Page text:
I did meet with other non Redfin agents and was not impressed with the effort or lack thereof they put into preparing for our initial meeting. It was almost as if they took the approach that their network would do all the work for them.


Is that top of the housing market in terms prices? Surely prices don’t really affect Redfin wouldn’t it be # of transactions. When US housing market rolls over is it prices or volumes that drop? Anyhow my understanding of the US market was that there really hasn’t been a boom bust over there besides the 2000-2008. For the 50 years prior there was just a gradual incline of price rises without much bubbling or volatility. (Then what do I know I’ve only lived in UK and Singapore).

Sorry in advance for an off-topic post. I think it is relevant to Redfin, though.

Redfin is on my Watch List.

Colorado had some nasty flooding in September 2013. It made national news, but I’m not sure you’d remember unless you lived through it…

My wife and I had to move because the lowest level of our house was destroyed. Sadly, it had been recently renovated, but we wound up doing OK.

To find a new home, I was comfortable working with a realtor who wasn’t terribly experienced, but was a friend of my wife. We found a new home, love it, and are still there. If we overpaid, it was only by a little, which is OK in my book in the months after major flooding.

We re-renovated the damaged home. Our contractors were as heartbroken about the trashed renovation as we were, and placed us near the top of their priority list. With that incredible blessing, our home was among the earliest ready for market the following spring.

When it came to selling the damaged home, I insisted on working with someone who is a specialist in the neighborhood. The specialist recommended a selling price that was almost 50% above what my wife’s friend suggested. But the specialist was very articulate and compelling in the data he presented that convinced me (and us) that the higher price was legitimate, and not just a fish hook to get the listing. I suggested taking the price down a percent or two, so it would show up in more people’s searches. With little inventory on the market, we got our asking price within days and had a back-up offer. We gave full disclosure on the damages and the renovation.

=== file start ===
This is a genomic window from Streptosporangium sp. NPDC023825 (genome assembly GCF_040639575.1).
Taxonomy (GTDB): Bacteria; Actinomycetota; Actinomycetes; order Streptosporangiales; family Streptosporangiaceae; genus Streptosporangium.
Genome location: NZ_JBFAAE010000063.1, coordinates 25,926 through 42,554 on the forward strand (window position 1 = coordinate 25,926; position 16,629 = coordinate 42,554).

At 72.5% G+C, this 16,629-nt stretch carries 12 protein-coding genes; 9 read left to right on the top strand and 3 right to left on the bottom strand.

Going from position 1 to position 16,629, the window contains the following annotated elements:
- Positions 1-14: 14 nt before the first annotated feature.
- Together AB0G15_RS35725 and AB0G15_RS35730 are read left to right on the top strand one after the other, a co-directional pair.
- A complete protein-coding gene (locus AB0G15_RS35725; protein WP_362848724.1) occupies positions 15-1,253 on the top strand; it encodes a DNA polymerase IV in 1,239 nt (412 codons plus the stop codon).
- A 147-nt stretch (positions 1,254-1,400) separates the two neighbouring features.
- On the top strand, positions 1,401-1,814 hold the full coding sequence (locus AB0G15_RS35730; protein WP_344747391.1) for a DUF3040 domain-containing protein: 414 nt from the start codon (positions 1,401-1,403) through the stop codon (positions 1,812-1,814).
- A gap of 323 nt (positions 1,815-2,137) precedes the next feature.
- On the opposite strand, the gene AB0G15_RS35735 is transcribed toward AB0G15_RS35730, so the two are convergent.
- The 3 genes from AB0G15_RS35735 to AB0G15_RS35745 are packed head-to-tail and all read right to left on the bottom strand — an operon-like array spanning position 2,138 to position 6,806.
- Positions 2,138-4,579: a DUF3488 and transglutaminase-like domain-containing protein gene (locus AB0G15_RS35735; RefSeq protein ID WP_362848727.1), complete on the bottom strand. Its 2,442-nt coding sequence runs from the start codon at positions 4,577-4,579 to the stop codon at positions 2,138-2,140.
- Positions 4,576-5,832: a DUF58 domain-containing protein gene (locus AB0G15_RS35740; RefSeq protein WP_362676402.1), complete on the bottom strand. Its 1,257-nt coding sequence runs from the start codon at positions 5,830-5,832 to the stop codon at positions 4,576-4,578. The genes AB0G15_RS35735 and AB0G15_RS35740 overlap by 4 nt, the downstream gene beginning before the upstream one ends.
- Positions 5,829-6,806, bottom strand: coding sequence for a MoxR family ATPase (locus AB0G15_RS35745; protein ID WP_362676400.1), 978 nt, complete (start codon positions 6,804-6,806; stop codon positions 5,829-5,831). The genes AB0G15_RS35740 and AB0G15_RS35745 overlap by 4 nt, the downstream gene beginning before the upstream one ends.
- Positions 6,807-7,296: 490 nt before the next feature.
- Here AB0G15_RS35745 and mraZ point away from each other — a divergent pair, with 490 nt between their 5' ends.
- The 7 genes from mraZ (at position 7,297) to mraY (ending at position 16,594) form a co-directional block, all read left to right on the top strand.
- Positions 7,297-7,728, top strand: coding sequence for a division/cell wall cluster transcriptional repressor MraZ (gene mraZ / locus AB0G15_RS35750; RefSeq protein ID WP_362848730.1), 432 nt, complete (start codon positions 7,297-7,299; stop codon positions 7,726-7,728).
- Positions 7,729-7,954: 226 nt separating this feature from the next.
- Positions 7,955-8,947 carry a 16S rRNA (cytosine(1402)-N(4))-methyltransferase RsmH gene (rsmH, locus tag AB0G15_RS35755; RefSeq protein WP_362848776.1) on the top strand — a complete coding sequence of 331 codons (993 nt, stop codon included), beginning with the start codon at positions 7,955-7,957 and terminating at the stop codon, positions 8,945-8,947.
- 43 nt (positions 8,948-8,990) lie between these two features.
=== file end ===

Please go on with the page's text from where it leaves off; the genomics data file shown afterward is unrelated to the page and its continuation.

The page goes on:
• When you work with contractors for renovation, choose a company with a great reputation for customer service, not the lowest bid. We loved the original renovation. The second renovation more than paid for itself due to the home’s sale price, which was partially an artifact of the contractor prioritizing us.

  • Assuming you have a decent eye for property, it is probably OK to penny-pinch when you buy a home. Frankly, though, unless you have a great sense of what your home is worth, I would NOT penny-pinch on the sale of my home. A great realtor is worth the money. Of course, if you don’t have access to a great realtor, cheaper is better. Furthermore, it is time-tested wisdom that one shouldn’t choose one’s realtor based solely on the highest target selling price, and I agree. I chose the high-price realtor because I was convinced that the reasons behind his price were legitimate and not just blowing smoke. Selling real estate is an important transaction. Please treat it as such and don’t be penny-wise and dollar-foolish.

  • In my opinion, Redfin CAN (and perhaps should) put the majority of realtors out of business. There are too many that aren’t particularly skilled, and that is low-hanging fruit. I see THAT as Redfin’s near-term opportunity, and I DO see promise there.

  • Longer-term, I’m not convinced that there is a defensible moat. On the low-end, I’m not sure a lower-cost “me too” couldn’t take share. On the high-end, I firmly believe that there are times when the specialist realtor is worth every dime paid for his or her premium services. I’m not sure that’s always the case, but experience tells me that it is sometimes.

  • If Jeff Bezos is right that “your margin is my opportunity”, I’m pretty sure that there is a lot of opportunity immediately in front of Redfin.

Despite being somewhat off-topic, I hope this post was helpful.

Thanks and best wishes,
TMFDatabaseBob (RDFN is on my Watch List)
See my holdings here:
Peace on Earth